African Clawless Otter Fact File

Aonyx capensis

Credit: Public Domain








Wild 10-12 years

Captive 14 years



Fish, Crabs, Frogs

Conservation Status


Near Threatened

The African clawless otter is found across much of Africa. They are noticeably absent from the Congo basin where the Congo clawless otter is found. This species overlaps with part of their range.

These animals are carnivores which primarily hunt in the water. A favored food is crabs with fish, frogs, birds, insects and small mammals also consumed.

Young otters are not born with instincts for how to swim or hunt. These are skills which must be taught by their mother.

Across their range they are threatened by habitat loss and alteration, hunting and capture in fishing gear.

Read on to learn more about these magnificent mammals.


What does the African clawless otter look like?

Across the upper body they have short, dense brown fur which helps to insulate the body when they are in the water. On the underside they have white fur.

The bi-colored pelage is an adaptation which provides camouflage while in the water and on land.

At the end of their body is a tail which adds between 41 and 67cm (16-26in) long. The muscular tail and short limbs are adaptations which help to push them through the water.

Their rear feet have webbing. Despite their name a small claw is present on the 3rd and 4th toe of the rear feet. On their front feet their are no claws.

On either side of the face are white whiskers which can be used to help find prey.

An average African clawless otter will measure 73-95cm (29-37in) long with a weight between 10 and 16kg (22-35lbs). They are the second largest of the freshwater otter species. Males may be slightly larger than females.

They are slightly larger than their close relative the Congo clawless otter.


What does the African clawless otter eat?

African clawless otters are carnivores which will feed on a range of animal prey including crabs, frogs and fish. Some populations along the coast will venture out to sea to hunt octopus.

They are equipped with large teeth which help them to crush their prey.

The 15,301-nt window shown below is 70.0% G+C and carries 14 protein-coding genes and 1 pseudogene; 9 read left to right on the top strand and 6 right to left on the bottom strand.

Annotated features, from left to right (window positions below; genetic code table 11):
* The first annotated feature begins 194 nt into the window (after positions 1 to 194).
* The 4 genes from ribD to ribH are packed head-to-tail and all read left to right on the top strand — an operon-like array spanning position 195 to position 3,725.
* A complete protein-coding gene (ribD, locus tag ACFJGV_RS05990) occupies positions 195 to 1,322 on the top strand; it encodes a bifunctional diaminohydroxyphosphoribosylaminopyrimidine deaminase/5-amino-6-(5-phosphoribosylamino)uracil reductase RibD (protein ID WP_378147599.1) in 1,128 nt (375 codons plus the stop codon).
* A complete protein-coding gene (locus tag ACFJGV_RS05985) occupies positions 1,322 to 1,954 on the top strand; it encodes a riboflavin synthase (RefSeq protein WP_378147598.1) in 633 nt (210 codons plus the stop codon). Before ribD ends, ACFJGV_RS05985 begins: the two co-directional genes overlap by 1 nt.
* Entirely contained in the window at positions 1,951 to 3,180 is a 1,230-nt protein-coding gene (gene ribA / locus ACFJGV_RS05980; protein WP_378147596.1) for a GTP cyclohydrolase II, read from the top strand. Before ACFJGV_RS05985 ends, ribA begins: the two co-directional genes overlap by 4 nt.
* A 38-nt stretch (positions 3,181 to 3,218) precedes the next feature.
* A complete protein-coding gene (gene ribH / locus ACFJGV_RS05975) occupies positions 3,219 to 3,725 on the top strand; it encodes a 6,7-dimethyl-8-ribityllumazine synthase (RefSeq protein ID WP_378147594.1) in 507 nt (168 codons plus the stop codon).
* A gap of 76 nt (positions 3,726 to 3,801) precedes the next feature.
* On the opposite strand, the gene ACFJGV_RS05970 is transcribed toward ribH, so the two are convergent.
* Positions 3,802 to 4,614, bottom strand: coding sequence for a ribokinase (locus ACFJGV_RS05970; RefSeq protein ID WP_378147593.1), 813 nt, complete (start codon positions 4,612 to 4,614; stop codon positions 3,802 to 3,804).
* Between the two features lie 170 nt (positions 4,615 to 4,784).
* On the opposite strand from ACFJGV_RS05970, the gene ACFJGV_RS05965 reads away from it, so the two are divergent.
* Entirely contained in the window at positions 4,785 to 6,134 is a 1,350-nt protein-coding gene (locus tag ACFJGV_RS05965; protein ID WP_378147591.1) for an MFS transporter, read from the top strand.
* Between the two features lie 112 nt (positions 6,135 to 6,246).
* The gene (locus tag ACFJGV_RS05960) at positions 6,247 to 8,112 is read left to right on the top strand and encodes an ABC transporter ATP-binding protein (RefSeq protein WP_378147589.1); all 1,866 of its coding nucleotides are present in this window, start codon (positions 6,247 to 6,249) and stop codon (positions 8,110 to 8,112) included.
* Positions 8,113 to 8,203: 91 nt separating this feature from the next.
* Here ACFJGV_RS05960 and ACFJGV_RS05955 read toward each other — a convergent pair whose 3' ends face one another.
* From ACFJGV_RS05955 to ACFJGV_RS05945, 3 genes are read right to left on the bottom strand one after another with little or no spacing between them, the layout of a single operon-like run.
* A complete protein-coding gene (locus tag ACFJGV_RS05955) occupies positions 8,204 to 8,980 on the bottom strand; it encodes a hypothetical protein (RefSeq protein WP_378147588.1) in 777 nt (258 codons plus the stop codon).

Prey may be eaten while treading water or they may return to the shore.

African clawless otter

Credit: Mark Paxton of Shamvura Camp, Namibia, who releases it under the licenses below. JMK (talk) 20:54, 2 November 2013 (UTC), CC BY-SA 3.0 <>, via Wikimedia Commons


Where can you find the African clawless otter?

Africa is the native home of the African clawless otter. Here they have a wide range across the continent in the following countries - Angola; Benin; Botswana; Burkina Faso; Cameroon; Chad; Congo, The Democratic Republic of the; Côte d'Ivoire; Eritrea; Eswatini; Ethiopia; Gambia; Ghana; Guinea; Guinea-Bissau; Kenya; Lesotho; Liberia; Malawi; Mozambique; Namibia; Niger; Nigeria; Rwanda; Senegal; Sierra Leone; South Africa; Sudan; Tanzania, United Republic of; Uganda; Zambia and Zimbabwe.

These animals are not present in the Congo Basin. Their range overlaps with the Congo clawless otter in Uganda and Rwanda.

They have the widest range of any African otter species.


What kind of environment does the African clawless otter live in?

African clawless otters are considered aquatic and rarely venture far from fresh water. They will make use of estuaries and mangroves. In parts of their range they are present in brackish water.

These animals are often seen in towns and cities and will occupy rivers that have high levels of pollution.